July 2, 2012
I wonder if a country as a whole can have intelligence. And if so, can that intelligence be increased?
I’m not talking about average test scores in schools, or average IQ levels. Those things are important, but they are only part of the picture. I’m talking about how effectively a nation as a whole can make decisions and navigate its position in the world. For example, China has a political system that seems to produce intelligent decisions. You might criticize China’s leadership for being heartless and brutal, but that’s a separate discussion. If you consider how effectively they pursue their country’s interests, their national intelligence seems quite high.
The United States, on the other hand, produces laws and foreign policy that don’t always seem to be the result of intelligence or even good intentions. Our actions are a weird stew of religion, politics and randomness. A sentence you never hear in America is “I wonder what the smart people think we should do.”
I was thinking about National Intelligence (NQ) in relation to the debate on health care. It seems that most American voters have a strong opinion on the topic while perhaps 1% of the public fully understand the issue. So whose job is it to educate voters?
It certainly isn’t the government’s job to educate voters. Our system is designed to make candidates compete for votes, and the most effective way to compete is by appealing to emotion and ignorance. The last thing a politician wants is to be labeled professorial. That’s the same as boring.
It’s not the job of news organizations to educate voters either. The point of the news is to inform citizens of what is new and noteworthy. It wouldn’t be practical for the press to do a complete history and context for every news item.
In our system, citizens are expected to self-educate. That probably made sense when issues were simpler. But in today’s world, that would be like expecting people to become doctors and lawyers just by doing some reading in their free time. It’s unrealistic.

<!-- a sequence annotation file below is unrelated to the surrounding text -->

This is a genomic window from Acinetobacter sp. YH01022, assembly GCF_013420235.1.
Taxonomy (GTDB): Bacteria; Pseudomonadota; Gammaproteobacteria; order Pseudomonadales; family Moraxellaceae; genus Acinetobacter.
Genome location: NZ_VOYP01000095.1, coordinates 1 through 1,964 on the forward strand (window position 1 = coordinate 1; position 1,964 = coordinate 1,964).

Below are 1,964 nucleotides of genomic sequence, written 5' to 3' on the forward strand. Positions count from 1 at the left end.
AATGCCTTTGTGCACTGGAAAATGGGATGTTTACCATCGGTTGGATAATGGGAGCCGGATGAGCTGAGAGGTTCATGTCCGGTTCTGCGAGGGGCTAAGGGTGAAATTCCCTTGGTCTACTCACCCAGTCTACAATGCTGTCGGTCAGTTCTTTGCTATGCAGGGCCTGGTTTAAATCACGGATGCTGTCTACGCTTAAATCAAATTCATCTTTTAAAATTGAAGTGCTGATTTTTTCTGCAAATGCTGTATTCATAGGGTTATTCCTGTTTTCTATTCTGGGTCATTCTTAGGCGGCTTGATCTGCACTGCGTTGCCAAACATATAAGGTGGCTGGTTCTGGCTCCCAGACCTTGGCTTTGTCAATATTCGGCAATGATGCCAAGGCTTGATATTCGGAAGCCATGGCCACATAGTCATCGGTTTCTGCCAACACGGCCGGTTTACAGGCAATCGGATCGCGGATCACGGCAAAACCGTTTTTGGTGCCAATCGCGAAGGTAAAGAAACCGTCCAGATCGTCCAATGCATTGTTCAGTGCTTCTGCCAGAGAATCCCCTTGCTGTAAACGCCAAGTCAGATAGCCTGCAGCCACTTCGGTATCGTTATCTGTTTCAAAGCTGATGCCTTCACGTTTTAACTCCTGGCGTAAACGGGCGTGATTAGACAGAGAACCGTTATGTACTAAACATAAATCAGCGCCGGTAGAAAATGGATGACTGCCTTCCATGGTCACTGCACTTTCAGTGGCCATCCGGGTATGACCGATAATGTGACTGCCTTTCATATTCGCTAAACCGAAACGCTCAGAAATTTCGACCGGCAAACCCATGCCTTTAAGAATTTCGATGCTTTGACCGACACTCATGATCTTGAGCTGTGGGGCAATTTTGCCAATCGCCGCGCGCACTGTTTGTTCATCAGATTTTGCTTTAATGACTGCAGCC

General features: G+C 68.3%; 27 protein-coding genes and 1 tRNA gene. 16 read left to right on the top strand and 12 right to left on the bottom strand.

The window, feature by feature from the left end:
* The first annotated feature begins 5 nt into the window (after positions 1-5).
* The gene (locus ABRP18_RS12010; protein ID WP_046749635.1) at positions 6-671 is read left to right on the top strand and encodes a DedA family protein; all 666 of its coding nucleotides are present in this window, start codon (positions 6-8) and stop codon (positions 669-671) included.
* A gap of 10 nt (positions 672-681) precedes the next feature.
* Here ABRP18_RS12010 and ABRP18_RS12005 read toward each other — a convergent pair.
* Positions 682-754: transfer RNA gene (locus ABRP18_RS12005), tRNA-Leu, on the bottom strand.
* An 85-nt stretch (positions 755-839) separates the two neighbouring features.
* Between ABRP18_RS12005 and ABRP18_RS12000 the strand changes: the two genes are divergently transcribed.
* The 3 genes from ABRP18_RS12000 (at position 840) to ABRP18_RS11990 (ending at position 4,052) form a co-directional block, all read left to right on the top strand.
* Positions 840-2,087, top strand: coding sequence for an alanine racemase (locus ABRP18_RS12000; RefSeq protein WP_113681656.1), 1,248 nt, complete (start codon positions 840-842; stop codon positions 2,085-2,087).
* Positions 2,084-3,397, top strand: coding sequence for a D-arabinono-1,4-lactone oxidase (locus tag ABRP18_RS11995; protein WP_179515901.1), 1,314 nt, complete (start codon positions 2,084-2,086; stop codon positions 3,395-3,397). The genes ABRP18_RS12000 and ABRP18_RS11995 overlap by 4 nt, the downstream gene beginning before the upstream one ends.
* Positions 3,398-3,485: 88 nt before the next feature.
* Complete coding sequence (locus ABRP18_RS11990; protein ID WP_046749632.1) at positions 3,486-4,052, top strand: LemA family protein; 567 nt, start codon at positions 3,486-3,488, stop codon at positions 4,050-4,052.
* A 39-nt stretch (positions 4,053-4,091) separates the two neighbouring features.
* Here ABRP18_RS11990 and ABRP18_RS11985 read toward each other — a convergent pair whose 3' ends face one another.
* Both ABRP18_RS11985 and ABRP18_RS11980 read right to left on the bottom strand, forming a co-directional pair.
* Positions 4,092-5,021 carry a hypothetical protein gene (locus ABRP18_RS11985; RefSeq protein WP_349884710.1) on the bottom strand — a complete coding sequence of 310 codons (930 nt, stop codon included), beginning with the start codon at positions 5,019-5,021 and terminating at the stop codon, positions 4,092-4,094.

Our only real hope is the Internet. Recently I stumbled across a site – http://Diffen.com – that allows users to create their own comparisons of any two things. It’s generally used for simple comparisons such as the differences between two models of cell phones. But I was struck by the power of putting information in a handy grid so you can compare things line by line. It’s a great way to simplify complicated issues.
Diffen.com probably isn’t the answer for educating voters, but it makes me optimistic that a solution is possible. The problem, as I see it, is that there isn’t any profit in educating the public, so private industry is unlikely to wade in. That leaves us with the government, and the government isn’t equipped to educate voters because we expect leaders to be opinionated, not objective. It’s never a good idea to trust the cat to guard the canary.
So I put the question to you, my brilliant readers. Suppose you start with a website funded by private donations from a variety of citizens, with a mandate to operate independently, and your task is to find a way to populate the site with unbiased and useful information on public policy. What system could you devise to guarantee that the information is unbiased and, importantly, it appears that way to all observers?
I will seed this discussion by suggesting that the Diffen.com model of a customizable, side-by-side comparison is a good start for most topics. But you also need a way to rank the importance of each dimension of the discussion. And you need an easy way to view dissenting opinions on each “fact” in the matrix.
The genius of capitalism and democracy is that both systems embrace the destructive forces of competition and self-interest and channel them in a positive direction. Something similar needs to be done with information. What we need is a Founding Father or Mother who can find a way for arguments and information to compete in a way that kills the weak ideas and leaves only the strong.